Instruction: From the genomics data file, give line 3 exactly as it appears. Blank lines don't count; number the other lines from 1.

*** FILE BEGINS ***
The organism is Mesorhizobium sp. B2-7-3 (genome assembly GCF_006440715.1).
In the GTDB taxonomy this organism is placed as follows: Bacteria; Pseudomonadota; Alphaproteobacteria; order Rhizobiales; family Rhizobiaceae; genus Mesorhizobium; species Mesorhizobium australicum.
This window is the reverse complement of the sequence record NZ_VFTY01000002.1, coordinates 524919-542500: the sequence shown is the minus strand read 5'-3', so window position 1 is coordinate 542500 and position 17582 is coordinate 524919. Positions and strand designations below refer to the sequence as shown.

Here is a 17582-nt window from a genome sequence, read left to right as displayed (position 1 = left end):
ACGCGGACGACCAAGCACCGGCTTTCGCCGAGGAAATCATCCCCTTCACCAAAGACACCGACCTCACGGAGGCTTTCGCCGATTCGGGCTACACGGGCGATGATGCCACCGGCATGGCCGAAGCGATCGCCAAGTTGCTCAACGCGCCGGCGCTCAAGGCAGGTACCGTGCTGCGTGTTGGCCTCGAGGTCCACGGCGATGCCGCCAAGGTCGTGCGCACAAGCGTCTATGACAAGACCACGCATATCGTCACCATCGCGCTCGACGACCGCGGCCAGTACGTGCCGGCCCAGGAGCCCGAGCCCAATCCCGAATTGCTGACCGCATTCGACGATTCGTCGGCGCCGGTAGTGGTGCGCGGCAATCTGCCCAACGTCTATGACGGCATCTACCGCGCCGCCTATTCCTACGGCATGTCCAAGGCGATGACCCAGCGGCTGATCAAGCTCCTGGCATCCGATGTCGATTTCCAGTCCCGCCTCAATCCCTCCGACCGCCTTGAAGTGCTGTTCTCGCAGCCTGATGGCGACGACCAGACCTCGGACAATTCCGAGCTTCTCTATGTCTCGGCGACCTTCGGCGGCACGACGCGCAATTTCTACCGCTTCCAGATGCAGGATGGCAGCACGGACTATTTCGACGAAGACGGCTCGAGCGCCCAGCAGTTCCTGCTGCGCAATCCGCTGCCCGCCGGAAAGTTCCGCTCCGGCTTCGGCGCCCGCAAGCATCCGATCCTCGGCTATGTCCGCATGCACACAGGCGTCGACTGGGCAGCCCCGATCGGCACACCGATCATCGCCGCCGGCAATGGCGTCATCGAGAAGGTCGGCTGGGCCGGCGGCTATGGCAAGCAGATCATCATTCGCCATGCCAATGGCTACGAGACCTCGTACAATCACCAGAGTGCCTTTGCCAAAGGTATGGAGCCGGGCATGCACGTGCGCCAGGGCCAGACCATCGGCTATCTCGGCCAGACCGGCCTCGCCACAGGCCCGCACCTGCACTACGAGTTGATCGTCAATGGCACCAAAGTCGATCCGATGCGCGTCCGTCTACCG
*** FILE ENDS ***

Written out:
This window is the reverse complement of the sequence record NZ_VFTY01000002.1, coordinates 524919-542500: the sequence shown is the minus strand read 5'-3', so window position 1 is coordinate 542500 and position 17582 is coordinate 524919. Positions and strand designations below refer to the sequence as shown.